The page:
In population ecology, limiting factors are factors in the environment that control various aspects of a population. Some limiting factors come into play depending on the density of the population, and others are unrelated to the population density. The latter are referred to as density-independent factors. Density dependent limiting factors are related to living organisms while density-independent limiting factors are related to the environment.

Density Dependent Limiting Factors

Density dependent limiting factors cause the per capita (per individual) growth rate of a population to change as the population gets larger. Limiting factors that are density dependent usually cause the per capita growth rate to decrease, acting as a negative feedback loop to control the size of the population. The maximum number of individuals that can live in an area based on the density dependent limiting factors is called the carrying capacity.

Competition

Individuals in a population are always competing for limited resources like food, mates, shelter, and water. As the population size increases, the competition becomes more intense causing some individuals to die over time, not mate, etc. This feedback makes a correction by reducing the population size to a level that can be supported by the environment.

Predation

Areas with high populations attract predators that kill and eat individuals, helping to keep the population under control. By feeding on these individuals, predators may end up increasing their own numbers, resulting in natural cyclical changes in populations.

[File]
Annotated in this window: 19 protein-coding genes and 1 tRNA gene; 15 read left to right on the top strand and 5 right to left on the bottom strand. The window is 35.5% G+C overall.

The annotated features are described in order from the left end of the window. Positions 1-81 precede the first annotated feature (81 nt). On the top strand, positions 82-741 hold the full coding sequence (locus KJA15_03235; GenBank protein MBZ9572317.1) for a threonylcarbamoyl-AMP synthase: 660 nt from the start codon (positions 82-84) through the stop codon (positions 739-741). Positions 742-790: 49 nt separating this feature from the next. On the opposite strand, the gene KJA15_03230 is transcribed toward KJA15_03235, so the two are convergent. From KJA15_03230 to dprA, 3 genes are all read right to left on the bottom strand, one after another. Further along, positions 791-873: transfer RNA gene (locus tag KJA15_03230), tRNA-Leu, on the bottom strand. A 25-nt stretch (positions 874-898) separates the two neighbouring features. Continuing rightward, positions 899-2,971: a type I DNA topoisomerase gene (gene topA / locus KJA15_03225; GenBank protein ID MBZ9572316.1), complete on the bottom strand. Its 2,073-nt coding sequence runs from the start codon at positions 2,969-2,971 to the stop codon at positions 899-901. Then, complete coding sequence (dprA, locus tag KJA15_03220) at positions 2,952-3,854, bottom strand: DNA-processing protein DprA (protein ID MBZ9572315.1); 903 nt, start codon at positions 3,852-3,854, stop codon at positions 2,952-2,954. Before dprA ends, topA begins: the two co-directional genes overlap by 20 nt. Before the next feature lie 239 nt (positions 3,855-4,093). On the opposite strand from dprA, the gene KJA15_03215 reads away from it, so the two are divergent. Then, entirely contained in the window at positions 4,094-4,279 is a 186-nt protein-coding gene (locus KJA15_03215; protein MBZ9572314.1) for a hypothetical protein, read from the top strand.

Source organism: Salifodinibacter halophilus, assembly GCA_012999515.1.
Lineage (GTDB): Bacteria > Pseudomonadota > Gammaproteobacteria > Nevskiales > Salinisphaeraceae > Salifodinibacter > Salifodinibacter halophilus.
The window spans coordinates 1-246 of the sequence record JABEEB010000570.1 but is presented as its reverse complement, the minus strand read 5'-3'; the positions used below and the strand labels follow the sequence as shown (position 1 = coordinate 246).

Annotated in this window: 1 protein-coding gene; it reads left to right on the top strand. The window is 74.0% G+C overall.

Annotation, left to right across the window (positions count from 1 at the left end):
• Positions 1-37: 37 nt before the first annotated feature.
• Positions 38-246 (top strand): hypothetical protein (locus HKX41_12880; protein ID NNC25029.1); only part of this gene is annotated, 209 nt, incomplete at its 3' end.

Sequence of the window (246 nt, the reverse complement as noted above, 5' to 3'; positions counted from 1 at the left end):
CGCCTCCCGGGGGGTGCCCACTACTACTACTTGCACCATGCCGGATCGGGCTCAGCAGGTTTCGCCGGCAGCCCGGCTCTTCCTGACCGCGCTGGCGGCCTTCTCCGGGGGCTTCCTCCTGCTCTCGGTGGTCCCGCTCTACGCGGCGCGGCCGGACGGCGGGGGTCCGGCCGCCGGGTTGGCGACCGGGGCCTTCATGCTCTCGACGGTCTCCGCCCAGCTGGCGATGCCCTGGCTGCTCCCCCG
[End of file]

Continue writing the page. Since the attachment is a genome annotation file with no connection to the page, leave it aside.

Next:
Diseases, Parasites, and Accumulation of Waste

Diseases and parasites have more opportunities to spread and infect individuals in larger populations, such as through contaminated water supplies. Also, waste can accumulate quickly in large populations and this leads to death from disease and parasites and can also impair reproduction, reducing the size of the population.

Density Independent Limiting Factors

Limiting factors that fall into this category affect the per capita growth rate independent of the population density. These factors don’t make continual corrections to keep the population size under control because the strength of their effectiveness is not rooted in the number of individuals present. Density independent limiting factors cause abrupt and erratic shifts in population size. Small populations are particularly at risk of being wiped out by density independent limiting factors.

The category of density independent limiting factors includes fires, natural disasters (earthquakes, floods, tornados), and the effects of pollution. The chances of dying from any of these limiting factors don’t depend on how many individuals are in the population. In addition, individuals may not die directly from the limiting factor but from the effects of it such as from the loss of habitat or a primary food source resulting from a flash flood.

Density independent limiting factors also cause population sizes to increase. For example, the water from a flash flood increases the growth of vegetation, thereby providing more food for primary consumers in the ecosystem.

References

  • Density dependence. (2017, October 16). In Wikipedia. Retrieved from https://en.wikipedia.org/w/index.php?title=Density_dependence&oldid=805682938
  • Population regulation. (n.d.). Retrieved May 11, 2018, from https://www.khanacademy.org/science/biology/ecology/population-growth-and-regulation/a/mechanisms-of-population-regulation